Hewlett-Packard Co. posted a record quarterly loss and reported slumping sales for personal computers and services aimed at businesses, underscoring the turnaround challenge facing Chief Executive Officer Meg Whitman.
The fiscal third-quarter loss of $8.86 billion includes a writedown for the enterprise-services unit and reflects a 10 percent decline in PC revenue. The company pared the high end of its full-year forecast for profit excluding some items to $4.07 a share, from $4.10, missing the average $4.08 analyst estimate compiled by Bloomberg.
Almost a year into her tenure at the helm of the largest personal computer maker, Whitman is boosting investment in research and development and revamping the PC, printer and enterprise-services units. Hewlett-Packard, which will discuss its 2013 outlook at an analyst meeting in October, is under pressure from rivals such as Apple Inc. in computing devices and International Business Machines Corp. among corporate clients.
“HP seems to have lost share in all of the key enterprise segments,” Abhey Lamba, an analyst at Mizuho Securities USA Inc. in New York, wrote in a research note after the results.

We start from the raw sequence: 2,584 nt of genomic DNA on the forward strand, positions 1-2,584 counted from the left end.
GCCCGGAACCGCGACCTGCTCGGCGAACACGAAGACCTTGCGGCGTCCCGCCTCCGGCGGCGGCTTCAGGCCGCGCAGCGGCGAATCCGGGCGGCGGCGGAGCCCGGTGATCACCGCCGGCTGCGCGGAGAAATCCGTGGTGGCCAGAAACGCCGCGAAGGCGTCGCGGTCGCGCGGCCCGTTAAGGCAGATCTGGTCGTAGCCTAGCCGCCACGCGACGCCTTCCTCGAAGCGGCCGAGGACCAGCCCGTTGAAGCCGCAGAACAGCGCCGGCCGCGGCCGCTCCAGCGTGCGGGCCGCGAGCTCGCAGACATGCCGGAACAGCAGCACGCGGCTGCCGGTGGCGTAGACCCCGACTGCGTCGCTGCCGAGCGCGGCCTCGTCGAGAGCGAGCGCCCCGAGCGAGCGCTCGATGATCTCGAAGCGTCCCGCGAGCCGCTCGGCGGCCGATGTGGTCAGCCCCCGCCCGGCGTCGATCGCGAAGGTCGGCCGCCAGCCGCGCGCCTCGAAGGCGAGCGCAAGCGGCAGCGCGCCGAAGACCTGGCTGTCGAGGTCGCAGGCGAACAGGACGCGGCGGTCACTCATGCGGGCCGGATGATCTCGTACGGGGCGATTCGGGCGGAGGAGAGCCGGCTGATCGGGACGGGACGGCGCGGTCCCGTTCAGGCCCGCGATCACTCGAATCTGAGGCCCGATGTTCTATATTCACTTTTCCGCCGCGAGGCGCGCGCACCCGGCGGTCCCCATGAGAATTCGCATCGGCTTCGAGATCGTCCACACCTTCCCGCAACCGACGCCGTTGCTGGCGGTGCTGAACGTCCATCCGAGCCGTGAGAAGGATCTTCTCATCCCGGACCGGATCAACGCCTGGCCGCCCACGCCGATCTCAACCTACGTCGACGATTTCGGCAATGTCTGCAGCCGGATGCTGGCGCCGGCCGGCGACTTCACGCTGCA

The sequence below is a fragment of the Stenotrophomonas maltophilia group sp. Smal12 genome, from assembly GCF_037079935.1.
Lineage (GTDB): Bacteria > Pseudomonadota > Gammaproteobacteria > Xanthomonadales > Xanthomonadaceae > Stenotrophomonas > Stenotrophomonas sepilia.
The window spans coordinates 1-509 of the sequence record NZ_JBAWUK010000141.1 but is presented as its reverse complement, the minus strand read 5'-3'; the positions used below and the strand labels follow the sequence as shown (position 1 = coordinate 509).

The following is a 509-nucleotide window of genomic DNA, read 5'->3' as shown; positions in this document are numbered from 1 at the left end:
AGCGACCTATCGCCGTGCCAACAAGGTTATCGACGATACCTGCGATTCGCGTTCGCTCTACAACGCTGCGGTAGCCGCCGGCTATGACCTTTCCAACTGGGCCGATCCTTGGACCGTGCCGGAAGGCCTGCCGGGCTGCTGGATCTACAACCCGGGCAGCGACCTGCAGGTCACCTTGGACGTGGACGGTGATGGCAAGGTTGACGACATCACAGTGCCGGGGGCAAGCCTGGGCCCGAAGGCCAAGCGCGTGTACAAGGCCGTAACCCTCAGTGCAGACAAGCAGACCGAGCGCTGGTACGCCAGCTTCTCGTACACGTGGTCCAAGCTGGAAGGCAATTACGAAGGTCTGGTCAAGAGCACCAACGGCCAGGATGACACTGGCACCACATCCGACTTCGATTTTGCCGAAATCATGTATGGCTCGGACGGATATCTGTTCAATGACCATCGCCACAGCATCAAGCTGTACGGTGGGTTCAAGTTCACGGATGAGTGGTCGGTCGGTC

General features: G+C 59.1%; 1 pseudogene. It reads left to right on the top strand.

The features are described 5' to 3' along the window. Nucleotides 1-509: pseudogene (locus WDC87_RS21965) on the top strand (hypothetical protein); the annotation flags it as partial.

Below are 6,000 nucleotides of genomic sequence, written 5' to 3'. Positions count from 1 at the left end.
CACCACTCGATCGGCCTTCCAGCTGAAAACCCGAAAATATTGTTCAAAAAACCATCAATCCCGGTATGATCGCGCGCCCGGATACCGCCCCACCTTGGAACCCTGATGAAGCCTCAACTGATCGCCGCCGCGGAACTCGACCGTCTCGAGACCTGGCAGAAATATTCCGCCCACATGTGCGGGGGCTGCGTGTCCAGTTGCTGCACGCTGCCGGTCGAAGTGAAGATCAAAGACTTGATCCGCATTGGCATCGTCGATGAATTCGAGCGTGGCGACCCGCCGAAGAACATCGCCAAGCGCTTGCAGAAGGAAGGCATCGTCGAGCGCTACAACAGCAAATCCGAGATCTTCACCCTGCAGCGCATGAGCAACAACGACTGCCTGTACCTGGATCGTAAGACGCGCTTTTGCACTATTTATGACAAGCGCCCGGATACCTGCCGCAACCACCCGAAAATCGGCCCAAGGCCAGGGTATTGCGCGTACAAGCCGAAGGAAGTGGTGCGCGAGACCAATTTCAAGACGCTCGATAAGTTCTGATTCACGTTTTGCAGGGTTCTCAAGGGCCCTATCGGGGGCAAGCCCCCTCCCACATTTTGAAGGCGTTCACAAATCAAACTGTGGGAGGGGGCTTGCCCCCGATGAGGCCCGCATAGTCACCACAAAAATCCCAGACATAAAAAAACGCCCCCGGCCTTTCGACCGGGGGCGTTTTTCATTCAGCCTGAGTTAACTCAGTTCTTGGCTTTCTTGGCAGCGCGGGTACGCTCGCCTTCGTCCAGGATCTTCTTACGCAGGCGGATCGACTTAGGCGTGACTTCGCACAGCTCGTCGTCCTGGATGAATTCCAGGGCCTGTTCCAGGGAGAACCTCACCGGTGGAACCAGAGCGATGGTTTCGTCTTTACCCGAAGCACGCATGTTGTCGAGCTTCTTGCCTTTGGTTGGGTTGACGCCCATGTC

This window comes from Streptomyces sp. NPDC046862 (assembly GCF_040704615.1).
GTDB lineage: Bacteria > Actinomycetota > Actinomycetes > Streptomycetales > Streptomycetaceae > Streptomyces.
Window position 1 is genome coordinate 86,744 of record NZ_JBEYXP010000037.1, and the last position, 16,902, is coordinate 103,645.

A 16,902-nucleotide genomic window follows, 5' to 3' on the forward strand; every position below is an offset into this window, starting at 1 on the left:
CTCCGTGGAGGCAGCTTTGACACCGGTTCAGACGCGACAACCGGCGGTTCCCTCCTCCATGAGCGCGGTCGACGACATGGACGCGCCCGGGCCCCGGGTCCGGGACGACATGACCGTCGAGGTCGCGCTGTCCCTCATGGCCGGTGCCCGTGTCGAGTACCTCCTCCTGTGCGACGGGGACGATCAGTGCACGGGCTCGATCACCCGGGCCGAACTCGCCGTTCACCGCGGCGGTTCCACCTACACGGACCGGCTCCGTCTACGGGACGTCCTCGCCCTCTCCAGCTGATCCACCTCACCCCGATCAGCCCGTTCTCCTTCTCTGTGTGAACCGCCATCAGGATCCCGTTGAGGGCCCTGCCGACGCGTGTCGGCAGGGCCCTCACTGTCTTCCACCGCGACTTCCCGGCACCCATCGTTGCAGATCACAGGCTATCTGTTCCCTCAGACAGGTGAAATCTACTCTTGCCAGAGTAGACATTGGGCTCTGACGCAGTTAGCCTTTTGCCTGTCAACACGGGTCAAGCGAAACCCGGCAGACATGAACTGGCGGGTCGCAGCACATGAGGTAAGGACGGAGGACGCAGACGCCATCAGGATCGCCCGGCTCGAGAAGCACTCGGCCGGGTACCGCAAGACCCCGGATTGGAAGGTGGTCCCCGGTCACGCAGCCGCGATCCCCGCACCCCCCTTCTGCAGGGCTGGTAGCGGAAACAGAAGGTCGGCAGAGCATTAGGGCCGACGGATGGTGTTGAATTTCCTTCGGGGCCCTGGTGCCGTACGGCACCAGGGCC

Hewlett-Packard fell 7.4 percent to $17.78 at 9:36 a.m. in New York, the biggest decline in a year. The stock had dropped 25 percent this year through yesterday.
The PC market remains weak, and the company is in the “early stages of a turnaround,” Whitman said yesterday on a conference call with analysts.
To help revive the PC division, Hewlett-Packard plans to release a tablet computer running Microsoft Corp.’s Windows 8 software later this year. The device will be aimed mainly at businesses rather than consumers, Whitman said in an interview. The company decided to design a tablet that’s “desirable” to workers while including security and durability features, rather than trying to take on Apple’s iPad directly, she said.
“Make no mistake about it, the consumer tablet market today is an Apple market,” Whitman said. “Our decision was not to just go straight at Apple with a me-too product.”
The company wants to ship the tablet this year, after the October introduction of Windows 8, though it may land on store shelves until next year, Whitman said.
Sales in Hewlett-Packard’s PC division declined 10 percent to $8.62 billion, Palo Alto, California-based Hewlett-Packard said yesterday in a statement. That added to evidence of a slump that showed up in results this week from Dell Inc., which forecast third-quarter sales that missed estimates and cut its full-year profit outlook.